However, in terms of Customer Journey, understanding where your customers come from can have significant implications for your marketing and consequently for your promotional investments, and I promise I will discuss it in another article.
Obviously, this is not the case for first-time home buyers, buying their first car, or taking their first trip abroad.
The question nobody cares about.
Let’s get back to the point: before investing in advertising, ask yourself if you have the resources to survive during periods of declining or plummeting sales.
Also, bear in mind that it never happens out of the blue, like an earthquake.
Although you are not an economist you can notice the signs of an impending demand collapse, which is why you need a “plan B” that can be put into action immediately.
Many indicators of an imminent demand collapse can be easily noticed even by small business owners. Here are a few:
If your sales have been reducing for an extended period of time, this might indicate that demand for your products or services is dwindling.
If you see an increase in competition in your niche market, it might mean that demand for your products or services is decreasing and new direct or indirect competitors are taking a portion of your small market.
Declining Market Share
If your market share is declining, it might indicate that demand for your products or services is decreasing and your competitors are gaining a larger share of the market.
As customers cut back on spending, a larger economic downturn or recession can contribute to a fall in demand for your products or services.
Of course, wondering if you can face a “lean” period is something that should have been pondered long before throwing money into social media ads.
However, as I said before, small businesses rarely have a “strategy for tough times”.
Few ask themselves this question because oftentimes the whole business activities are focused on getting paid, paying suppliers and bills, and often, paying off old debts.
This happens because the entire business operates according to the widely known principle of 80/20.
As Dave Ramsey, “America’s trusted voice on money,” reminds us on TikTok, in personal finance, 80% is due to personal behavior, voluntary or involuntary choices we all make.
Only 20% is learned knowledge, that is, what everyone learns from books, courses, and experiences about personal finance and family economics.
You don’t need to worship math to manage the money that comes in and out of the house, although knowing the basics of business management is your own duty as self-employed.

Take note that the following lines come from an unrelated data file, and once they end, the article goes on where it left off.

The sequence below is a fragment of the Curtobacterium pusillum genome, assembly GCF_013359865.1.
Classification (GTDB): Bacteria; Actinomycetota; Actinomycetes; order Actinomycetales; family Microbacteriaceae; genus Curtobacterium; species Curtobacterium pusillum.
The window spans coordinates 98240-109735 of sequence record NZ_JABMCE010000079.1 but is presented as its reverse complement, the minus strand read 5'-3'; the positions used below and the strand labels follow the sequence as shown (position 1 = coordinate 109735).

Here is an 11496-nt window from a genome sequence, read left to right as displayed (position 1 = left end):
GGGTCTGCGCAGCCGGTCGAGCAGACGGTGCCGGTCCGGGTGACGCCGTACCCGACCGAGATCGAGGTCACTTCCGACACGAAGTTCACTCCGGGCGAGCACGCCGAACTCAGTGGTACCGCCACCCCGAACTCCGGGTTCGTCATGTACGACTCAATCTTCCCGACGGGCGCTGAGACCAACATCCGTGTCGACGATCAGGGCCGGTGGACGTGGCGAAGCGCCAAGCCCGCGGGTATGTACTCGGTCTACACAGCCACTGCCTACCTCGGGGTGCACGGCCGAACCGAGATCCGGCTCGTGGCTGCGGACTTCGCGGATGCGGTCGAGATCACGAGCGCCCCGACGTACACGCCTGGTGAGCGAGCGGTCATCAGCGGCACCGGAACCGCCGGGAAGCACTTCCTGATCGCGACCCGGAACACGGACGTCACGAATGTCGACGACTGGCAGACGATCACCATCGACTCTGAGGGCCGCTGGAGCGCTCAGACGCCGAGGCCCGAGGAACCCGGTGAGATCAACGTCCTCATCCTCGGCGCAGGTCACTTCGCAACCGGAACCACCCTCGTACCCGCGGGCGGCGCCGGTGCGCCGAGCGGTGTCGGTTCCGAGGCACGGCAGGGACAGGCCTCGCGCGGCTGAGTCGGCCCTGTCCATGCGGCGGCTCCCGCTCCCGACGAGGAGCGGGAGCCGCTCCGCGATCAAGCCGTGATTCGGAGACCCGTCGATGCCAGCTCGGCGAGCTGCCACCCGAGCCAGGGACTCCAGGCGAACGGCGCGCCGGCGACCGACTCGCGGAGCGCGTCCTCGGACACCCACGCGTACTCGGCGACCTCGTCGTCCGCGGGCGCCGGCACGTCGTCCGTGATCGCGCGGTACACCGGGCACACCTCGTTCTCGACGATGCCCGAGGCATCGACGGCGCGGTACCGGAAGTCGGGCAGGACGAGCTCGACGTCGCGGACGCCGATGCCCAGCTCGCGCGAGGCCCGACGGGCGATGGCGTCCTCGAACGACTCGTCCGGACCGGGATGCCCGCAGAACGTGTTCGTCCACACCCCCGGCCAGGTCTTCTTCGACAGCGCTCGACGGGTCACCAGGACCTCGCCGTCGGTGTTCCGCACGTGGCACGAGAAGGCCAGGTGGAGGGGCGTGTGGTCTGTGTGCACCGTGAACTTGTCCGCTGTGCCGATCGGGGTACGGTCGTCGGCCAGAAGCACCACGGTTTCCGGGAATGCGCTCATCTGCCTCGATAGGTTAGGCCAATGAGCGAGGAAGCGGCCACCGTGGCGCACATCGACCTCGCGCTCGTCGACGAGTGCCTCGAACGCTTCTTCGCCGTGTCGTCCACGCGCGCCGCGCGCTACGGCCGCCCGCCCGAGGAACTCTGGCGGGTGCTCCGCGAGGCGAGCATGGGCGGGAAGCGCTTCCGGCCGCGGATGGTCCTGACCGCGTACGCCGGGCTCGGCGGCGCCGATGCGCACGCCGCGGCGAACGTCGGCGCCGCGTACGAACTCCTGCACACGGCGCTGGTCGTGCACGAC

It’s a problem of behavior, always unconscious, and this happens in families, personal affairs, as well as in small businesses where “work and private life” are mixed up because there is a single cash flow from which the same money comes in and goes out.
In conclusion, if you have a small home-based business in order to save on the rent of a city location, remember that you are not bound to invest in advertising if you barely make ends meet.
Before investing in paid promotions, remember that there are many ways to promote your services on a shoestring budget. All or most of them involve content marketing and copywriting.
It’s not necessary to hire a professional to handle your digital marketing, and it’s not really advisable to rely on those who promise to bring in 30 new clients every month with the latest “safe and guaranteed” method just invented.
The primary goal of these so-called web marketing gurus is to sell their “proven method” to the thousands of newly self-employed people who can’t wait to replenish their bank accounts.
When they offer you a solution to earn by doing little or nothing, with the offer of “49 instead of 1,000”, you are the only target of their business.
Therefore, when the market is saturated, demand is plummeting, everyone is terrified of a recession, and new customers are not responding to your campaigns, the very first thing you should do is not only to take a break and reflect on alternative solutions to keeping your marketing alive but also to put a stop to small expenses “that surely you can still afford”, such as “safe methods promoted on social media to find new customers” for 49 instead of 1.000.
How to advertise on a shoestring budget?
Despite the fact that this article it’s not a tutorial, I want to offer some practical advice on how to promote your services on a low budget.